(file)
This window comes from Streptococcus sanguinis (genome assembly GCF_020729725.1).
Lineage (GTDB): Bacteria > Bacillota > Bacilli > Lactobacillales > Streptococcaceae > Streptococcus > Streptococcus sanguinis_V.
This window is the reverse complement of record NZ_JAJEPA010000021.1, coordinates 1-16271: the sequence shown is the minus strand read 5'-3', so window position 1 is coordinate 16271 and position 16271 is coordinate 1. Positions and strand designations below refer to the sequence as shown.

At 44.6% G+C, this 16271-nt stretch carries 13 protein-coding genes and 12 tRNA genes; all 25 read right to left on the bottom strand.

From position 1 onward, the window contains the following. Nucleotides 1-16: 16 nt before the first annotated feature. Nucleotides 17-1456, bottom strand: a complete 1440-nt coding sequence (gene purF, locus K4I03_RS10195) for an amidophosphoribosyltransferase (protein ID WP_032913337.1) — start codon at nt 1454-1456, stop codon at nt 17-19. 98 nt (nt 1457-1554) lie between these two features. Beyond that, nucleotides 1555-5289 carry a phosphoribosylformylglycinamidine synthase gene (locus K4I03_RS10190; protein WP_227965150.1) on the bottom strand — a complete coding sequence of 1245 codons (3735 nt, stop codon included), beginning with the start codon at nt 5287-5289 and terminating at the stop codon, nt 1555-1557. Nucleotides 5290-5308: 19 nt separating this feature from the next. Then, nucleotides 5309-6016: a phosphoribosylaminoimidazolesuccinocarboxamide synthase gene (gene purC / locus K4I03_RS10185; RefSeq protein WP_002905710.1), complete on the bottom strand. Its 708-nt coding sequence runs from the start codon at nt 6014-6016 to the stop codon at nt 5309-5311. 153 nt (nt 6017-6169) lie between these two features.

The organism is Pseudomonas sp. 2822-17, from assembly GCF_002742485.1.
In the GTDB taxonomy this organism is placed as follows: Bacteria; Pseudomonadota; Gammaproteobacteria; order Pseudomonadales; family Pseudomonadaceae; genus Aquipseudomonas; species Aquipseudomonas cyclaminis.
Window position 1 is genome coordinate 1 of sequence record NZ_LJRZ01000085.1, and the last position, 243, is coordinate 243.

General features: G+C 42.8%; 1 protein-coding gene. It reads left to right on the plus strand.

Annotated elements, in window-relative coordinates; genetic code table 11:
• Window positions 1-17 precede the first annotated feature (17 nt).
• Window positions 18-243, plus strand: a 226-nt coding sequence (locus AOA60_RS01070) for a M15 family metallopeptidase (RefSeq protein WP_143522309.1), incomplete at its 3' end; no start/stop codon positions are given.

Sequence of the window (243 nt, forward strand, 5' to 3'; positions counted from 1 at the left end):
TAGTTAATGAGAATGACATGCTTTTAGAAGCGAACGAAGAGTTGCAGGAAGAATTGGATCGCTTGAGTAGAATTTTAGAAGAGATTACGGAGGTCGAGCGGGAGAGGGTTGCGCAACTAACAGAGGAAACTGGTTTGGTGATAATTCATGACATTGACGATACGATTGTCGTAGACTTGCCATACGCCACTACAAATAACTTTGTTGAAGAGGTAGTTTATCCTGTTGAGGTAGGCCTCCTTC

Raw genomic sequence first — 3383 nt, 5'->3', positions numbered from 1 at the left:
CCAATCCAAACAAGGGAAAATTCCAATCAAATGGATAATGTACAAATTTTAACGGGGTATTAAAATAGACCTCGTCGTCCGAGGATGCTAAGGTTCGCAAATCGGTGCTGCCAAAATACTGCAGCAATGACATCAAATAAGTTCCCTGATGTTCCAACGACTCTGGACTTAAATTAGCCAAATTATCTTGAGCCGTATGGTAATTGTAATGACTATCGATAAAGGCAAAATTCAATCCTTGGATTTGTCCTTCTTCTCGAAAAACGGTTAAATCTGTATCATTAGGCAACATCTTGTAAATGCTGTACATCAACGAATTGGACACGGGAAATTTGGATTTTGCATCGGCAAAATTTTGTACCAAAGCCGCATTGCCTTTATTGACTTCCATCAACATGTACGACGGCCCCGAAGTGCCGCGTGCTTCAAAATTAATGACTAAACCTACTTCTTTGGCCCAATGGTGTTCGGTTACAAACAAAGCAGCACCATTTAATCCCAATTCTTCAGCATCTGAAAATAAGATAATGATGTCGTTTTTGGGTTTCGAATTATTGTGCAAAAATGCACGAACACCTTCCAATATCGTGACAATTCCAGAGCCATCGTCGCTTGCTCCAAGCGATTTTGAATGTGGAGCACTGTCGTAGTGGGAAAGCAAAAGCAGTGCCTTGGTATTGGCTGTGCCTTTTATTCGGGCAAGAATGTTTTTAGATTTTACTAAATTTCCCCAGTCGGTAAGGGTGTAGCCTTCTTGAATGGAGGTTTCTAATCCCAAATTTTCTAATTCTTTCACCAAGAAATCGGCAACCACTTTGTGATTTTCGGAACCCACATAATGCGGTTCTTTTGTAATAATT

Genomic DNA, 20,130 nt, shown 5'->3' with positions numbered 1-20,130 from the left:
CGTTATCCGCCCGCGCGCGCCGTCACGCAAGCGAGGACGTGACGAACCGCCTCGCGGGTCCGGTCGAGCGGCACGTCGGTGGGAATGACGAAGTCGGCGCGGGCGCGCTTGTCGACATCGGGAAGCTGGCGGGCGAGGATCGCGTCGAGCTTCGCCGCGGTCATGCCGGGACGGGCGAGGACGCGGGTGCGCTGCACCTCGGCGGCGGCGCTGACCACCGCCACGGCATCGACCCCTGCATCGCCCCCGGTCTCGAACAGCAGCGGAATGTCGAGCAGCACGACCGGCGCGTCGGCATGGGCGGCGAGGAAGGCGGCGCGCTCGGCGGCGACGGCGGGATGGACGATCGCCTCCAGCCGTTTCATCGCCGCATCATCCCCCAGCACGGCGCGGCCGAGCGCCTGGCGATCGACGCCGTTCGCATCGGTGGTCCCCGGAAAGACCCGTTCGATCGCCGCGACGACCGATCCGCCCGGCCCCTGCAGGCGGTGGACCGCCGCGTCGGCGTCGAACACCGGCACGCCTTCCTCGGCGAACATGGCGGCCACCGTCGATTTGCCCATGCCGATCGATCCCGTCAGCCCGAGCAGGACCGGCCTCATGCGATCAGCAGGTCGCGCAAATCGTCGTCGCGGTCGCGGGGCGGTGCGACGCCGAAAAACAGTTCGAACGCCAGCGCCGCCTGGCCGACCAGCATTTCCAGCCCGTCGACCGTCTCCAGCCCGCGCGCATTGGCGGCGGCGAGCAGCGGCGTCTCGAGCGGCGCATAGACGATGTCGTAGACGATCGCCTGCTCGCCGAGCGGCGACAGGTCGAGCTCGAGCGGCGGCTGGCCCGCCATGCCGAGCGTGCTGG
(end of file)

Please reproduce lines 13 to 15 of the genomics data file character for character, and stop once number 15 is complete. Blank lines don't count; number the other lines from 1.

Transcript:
Sequence of the window (243 nt, forward strand, 5' to 3'; positions counted from 1 at the left end):
TAGTTAATGAGAATGACATGCTTTTAGAAGCGAACGAAGAGTTGCAGGAAGAATTGGATCGCTTGAGTAGAATTTTAGAAGAGATTACGGAGGTCGAGCGGGAGAGGGTTGCGCAACTAACAGAGGAAACTGGTTTGGTGATAATTCATGACATTGACGATACGATTGTCGTAGACTTGCCATACGCCACTACAAATAACTTTGTTGAAGAGGTAGTTTATCCTGTTGAGGTAGGCCTCCTTC

Raw genomic sequence first — 3383 nt, 5'->3', positions numbered from 1 at the left: